Under the proposals, the scope of Sweden’s market-based support scheme of renewable electricity certificates will be extended to help increase income for energy producers in Sweden and Norway.
Proposals also include reducing the tax burden on installation costs for offshore wind.
These proposals are part of a raft of transformation plans for Sweden’s energy sector. The aim is to cut energy intensity by 50% by 2030, compared with 2005 levels.
According to the parliamentary commission, this will put the country in line to achieve the proposed EU energy efficiency target of 30% in 2030.
However, achieving "100% renewable energy production" does not mean energy sources, such as nuclear power plants, will be closed down. Discussions about what action to take for other types of energy production are ongoing.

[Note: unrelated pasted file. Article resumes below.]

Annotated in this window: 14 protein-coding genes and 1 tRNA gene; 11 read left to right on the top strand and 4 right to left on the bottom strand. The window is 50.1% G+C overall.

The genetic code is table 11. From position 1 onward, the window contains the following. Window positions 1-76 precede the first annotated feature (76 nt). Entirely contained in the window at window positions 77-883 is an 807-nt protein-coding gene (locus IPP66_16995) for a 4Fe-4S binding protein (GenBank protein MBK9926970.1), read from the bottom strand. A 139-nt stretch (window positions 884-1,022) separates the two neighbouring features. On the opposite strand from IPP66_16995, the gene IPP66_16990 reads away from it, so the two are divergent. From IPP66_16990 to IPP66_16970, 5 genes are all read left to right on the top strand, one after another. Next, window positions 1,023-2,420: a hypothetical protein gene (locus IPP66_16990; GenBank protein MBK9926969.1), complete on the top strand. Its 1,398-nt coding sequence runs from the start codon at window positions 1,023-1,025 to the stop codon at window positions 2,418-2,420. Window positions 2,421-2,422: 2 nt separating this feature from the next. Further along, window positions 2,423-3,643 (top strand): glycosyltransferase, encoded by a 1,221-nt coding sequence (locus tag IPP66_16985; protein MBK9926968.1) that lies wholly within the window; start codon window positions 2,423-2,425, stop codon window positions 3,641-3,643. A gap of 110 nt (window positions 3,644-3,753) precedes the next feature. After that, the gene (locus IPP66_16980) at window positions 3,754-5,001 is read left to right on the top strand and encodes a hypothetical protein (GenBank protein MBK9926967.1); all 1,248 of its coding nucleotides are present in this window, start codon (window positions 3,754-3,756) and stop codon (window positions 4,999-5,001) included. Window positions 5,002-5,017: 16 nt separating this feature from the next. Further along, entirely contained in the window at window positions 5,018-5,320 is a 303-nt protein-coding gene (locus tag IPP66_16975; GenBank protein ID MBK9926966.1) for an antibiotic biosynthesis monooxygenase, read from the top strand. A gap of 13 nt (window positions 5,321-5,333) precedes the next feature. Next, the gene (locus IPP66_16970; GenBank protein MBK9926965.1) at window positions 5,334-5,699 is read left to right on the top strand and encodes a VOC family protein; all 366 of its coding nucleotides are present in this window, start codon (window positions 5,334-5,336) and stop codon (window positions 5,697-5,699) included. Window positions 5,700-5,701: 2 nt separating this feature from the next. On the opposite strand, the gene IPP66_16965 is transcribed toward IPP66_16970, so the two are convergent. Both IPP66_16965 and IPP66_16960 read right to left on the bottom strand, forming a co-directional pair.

Sweden's energy minister, Ibrahim Baylan, said the government aims to get the proposals passed by the national parliament as soon as possible, and before the next election in 2018, to give the industry clear, long-term rules.
"Sweden has good potential to be a world leader in the transition to a renewable energy system," Baylan said.